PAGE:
Using XML sitemaps, we can also indicate to the web crawler the priority or hierarchy of site content alongside information on when the page was last updated. Similarly, image, video, mobile and news XML information can be included in the XML sitemap. All these information can be utilized by the search engine algorithm to generate our site ranking.

Sitemaps can be generated using free tools such as XML-Sitemaps, which normally come with a limit on number of pages that can be indexed, or by using paid tools such as Sitemap Writer Pro.

Once the sitemap is generated, the XML file is ready to be put in the root of the domain. The XML file can also be submitted to Google and Bing using Google Webmaster Tools and Bing Webmaster Tools respectively. Google Webmaster Tools also offer a feature that allows us to test sitemap files prior to uploading to google. This is a good way to check for errors in sitemaps and also to identify clashing instructions between sitemaps and robots.txt.

Canonicalization

When creating a site, various versions of the same page can arise due to:

  1. www and non-www versions of the site
  2. Allowing of search engines to index paginated pages
  3. Filtering parameters appended to URL
  4. Tracking code for analytics

This creates a problem where search engines are confused on which indexed page is the correct one to return. Another problem is when other people actively link to these different versions of the same page. The trust and authority that would be attributed to the same page has been split up between the different version. This lowers the actual score of the page.

In order to solve this problem, we can use canonical URLs. They are a way to inform search engines that multiple versions of a page actually refer to the same one.

301 Redirects

Perhaps the best way to have canonical URLs is to implement server-side 301 redirects. This ensures that both users and search engines are directed to the correct page, which lets only the canonical one be indexed and ranked.

However, beware of incorrect implementation of 301 redirects, which could slow down crawl speed due to redirect chains or possibility of infinite redirect chains.

Use rel=”canonical” link element

Given a canonical (preferred) URL (e.g. https://example.com/preferred-url) for a set of pages that are the same, we can put:

<link rel=”canonical” href=”https://example.com/preferred-url" />

in the <head> section of all pages in that set of pages. This indicates to the search engine which is the canonical URL to access for that particular set of addresses, which could aid in displaying the canonical URL in the search results.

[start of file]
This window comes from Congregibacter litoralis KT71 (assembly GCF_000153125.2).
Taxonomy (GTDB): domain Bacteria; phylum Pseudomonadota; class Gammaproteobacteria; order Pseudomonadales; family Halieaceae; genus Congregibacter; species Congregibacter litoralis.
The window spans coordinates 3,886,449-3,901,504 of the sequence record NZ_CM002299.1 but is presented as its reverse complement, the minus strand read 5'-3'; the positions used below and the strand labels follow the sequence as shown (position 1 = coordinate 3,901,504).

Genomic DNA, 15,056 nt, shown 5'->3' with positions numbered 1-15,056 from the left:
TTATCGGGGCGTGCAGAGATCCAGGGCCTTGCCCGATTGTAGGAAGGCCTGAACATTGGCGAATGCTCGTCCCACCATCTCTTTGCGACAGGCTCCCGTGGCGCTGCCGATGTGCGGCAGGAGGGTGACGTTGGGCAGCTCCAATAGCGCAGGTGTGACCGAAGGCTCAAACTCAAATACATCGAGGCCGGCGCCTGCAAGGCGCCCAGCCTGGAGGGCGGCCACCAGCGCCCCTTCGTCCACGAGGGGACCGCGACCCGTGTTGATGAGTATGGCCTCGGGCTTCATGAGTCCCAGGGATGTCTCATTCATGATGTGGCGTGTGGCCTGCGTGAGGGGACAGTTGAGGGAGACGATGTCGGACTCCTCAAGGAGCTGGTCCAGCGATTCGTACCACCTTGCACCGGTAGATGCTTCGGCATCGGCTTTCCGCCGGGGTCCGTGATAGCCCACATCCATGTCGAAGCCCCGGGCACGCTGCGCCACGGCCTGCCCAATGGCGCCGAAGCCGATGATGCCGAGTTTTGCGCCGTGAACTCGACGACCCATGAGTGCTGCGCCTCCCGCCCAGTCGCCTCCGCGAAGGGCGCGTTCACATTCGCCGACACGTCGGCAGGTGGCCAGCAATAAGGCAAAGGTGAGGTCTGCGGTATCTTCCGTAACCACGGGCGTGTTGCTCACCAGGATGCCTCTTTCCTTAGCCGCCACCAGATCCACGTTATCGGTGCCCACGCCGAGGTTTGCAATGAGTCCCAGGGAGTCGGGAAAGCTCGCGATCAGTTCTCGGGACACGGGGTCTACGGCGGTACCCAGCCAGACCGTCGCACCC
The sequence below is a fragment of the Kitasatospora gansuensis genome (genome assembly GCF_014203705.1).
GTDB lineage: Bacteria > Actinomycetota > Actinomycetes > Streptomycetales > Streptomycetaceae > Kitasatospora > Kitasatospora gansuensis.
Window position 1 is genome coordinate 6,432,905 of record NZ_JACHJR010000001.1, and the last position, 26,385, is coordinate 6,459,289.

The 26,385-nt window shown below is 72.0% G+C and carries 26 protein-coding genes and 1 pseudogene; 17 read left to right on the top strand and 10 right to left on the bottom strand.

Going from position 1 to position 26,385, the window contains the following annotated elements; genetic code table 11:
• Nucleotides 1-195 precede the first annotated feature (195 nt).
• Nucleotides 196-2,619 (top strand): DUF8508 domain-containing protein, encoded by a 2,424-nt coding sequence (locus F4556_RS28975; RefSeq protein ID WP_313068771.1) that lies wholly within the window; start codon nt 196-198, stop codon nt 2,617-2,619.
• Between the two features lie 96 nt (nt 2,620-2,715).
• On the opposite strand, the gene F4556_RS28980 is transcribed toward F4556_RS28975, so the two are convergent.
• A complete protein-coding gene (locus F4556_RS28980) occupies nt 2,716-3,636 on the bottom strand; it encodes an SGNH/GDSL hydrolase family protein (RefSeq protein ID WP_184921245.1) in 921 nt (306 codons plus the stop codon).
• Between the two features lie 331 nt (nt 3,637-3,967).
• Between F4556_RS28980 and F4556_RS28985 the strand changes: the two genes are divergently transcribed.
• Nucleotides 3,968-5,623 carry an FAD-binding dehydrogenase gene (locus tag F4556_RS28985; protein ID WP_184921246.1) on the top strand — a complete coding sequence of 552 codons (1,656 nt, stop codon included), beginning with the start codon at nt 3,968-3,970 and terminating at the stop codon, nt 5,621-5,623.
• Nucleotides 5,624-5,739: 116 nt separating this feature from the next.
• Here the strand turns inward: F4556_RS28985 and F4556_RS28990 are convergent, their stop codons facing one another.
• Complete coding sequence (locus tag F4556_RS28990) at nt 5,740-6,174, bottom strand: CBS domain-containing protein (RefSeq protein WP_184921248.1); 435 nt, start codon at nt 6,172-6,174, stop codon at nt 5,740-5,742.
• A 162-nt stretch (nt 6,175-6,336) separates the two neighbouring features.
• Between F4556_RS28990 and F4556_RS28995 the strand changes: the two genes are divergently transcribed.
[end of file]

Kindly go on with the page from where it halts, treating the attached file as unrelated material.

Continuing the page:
Sitemaps

Sitemaps can also be used as an indicator for an URL to be a canonical URL. List only URLs that you wish to be canonical in the sitemap.

Google Webmaster Tool: Parameter Handling

When URLs contain optional parameters, such as filtering parameters or tracking code for analytics, we can use Google Webmaster Tool to tell Google what parameters to ignore. This could potentially increase crawl speed, as compared to other methods. However, this is only applicable for Google search engines.

Google Webmaster Tool: Set Preferred Domain

As mentioned above, www and non-www versions of the site can be treated as separate pages.

For Google, by setting our preferred domain to either www or non-www version, Google will treat links to the www version exactly the same as links to non-www version.

Site Speed

Another aspect that could improve the rank of the site is it’s speed. While not a major factor, every little bit helps. This means using a Content Delivery Network, minifying Javascript files, bundling them, and ensuring the algorithms in both Javascript and backend logic have acceptable run time.

HTTPS / Secure Site

Google also rewards sites that uses HTTPS with a small ranking boost, as part of an effort to have the whole web running securely. Similar to Site Speed, running HTTPS only offers a small boost.


In conclusion, SEO still remains a field with many uncertainties. This is due to the lack of complete transparency of the algorithms used by search engines. The above mentioned factors are but a subset of all variables, and can only influence search results to a certain extent.

However, the SEO community has been trying to identify the factors that could affect search rankings. Every two years, hundreds of well-regarded SEOs are asked to determine the importance of specific ranking factors. The survey results can be seen here.